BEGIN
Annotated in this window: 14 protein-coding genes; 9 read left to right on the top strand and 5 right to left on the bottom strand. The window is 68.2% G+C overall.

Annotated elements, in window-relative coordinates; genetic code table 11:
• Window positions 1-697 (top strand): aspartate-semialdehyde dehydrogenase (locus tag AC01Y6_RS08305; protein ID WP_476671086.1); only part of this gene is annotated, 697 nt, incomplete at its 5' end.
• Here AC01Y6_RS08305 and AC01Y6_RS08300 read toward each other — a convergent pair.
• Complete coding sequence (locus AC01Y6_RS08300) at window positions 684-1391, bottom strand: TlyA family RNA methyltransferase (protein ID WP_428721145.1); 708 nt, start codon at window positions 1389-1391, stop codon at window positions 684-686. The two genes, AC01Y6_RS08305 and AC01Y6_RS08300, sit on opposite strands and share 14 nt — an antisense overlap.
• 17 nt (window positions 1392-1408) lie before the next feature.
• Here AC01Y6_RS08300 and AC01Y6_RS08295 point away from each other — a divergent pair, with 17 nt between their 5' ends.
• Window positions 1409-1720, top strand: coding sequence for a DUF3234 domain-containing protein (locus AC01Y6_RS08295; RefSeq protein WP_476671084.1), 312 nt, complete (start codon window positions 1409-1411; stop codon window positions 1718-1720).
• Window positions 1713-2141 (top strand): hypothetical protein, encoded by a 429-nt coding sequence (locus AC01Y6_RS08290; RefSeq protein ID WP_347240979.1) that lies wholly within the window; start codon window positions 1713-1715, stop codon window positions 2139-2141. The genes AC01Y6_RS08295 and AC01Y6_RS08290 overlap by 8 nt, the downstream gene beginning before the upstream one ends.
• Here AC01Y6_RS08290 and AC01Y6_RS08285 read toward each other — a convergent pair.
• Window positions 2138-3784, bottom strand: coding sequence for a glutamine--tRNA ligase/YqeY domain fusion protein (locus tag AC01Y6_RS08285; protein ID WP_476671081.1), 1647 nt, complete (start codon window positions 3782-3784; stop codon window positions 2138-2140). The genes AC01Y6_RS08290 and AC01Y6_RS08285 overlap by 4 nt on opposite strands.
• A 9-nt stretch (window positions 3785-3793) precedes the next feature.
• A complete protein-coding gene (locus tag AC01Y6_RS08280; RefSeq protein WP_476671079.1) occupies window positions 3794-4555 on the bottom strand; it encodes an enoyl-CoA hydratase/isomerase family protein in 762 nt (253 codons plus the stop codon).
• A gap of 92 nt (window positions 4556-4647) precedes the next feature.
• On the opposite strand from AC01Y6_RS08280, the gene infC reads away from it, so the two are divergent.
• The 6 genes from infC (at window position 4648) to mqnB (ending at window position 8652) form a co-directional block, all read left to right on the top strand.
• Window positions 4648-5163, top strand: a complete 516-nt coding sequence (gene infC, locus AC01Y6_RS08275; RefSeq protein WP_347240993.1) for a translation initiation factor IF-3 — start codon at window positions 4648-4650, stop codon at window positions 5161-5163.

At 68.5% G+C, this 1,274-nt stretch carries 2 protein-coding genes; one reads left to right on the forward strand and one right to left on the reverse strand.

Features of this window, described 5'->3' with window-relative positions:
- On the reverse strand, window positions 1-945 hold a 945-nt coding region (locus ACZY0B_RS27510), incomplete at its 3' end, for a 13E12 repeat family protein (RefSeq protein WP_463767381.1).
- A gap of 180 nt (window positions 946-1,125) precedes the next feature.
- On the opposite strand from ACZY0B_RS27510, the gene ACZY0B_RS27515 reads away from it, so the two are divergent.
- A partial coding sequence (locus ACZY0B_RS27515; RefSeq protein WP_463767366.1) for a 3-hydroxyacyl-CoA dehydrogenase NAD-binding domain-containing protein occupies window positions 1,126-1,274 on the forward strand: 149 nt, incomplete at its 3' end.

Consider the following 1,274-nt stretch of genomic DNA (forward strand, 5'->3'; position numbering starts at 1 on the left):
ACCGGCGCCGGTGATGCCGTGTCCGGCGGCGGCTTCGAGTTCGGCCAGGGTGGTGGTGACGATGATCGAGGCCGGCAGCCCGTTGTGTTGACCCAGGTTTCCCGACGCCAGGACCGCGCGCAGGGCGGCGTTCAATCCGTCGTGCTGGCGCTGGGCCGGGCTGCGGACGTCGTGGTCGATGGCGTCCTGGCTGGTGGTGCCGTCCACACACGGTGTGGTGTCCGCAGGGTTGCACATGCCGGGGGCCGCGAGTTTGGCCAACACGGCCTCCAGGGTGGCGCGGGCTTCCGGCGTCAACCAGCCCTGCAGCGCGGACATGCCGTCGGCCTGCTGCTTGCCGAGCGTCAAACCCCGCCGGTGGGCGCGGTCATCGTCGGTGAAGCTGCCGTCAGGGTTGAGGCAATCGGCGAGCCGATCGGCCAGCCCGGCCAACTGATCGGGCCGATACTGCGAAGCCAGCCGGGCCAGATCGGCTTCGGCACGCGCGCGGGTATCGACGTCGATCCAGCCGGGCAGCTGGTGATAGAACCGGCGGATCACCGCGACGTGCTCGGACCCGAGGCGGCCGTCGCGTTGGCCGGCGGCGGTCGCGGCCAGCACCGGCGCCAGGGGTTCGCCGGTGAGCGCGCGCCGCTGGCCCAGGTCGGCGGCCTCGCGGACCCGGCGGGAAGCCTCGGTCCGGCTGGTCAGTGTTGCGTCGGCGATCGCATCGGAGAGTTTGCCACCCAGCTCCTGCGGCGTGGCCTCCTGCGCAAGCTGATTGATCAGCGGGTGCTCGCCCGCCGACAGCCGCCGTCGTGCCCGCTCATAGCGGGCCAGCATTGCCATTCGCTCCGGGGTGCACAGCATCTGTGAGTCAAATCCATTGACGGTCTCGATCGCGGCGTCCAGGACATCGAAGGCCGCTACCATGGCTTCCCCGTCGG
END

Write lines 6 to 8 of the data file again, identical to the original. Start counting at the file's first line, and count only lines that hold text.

• 17 nt (window positions 1392-1408) lie before the next feature.
• Here AC01Y6_RS08300 and AC01Y6_RS08295 point away from each other — a divergent pair, with 17 nt between their 5' ends.
• Window positions 1409-1720, top strand: coding sequence for a DUF3234 domain-containing protein (locus AC01Y6_RS08295; RefSeq protein WP_476671084.1), 312 nt, complete (start codon window positions 1409-1411; stop codon window positions 1718-1720).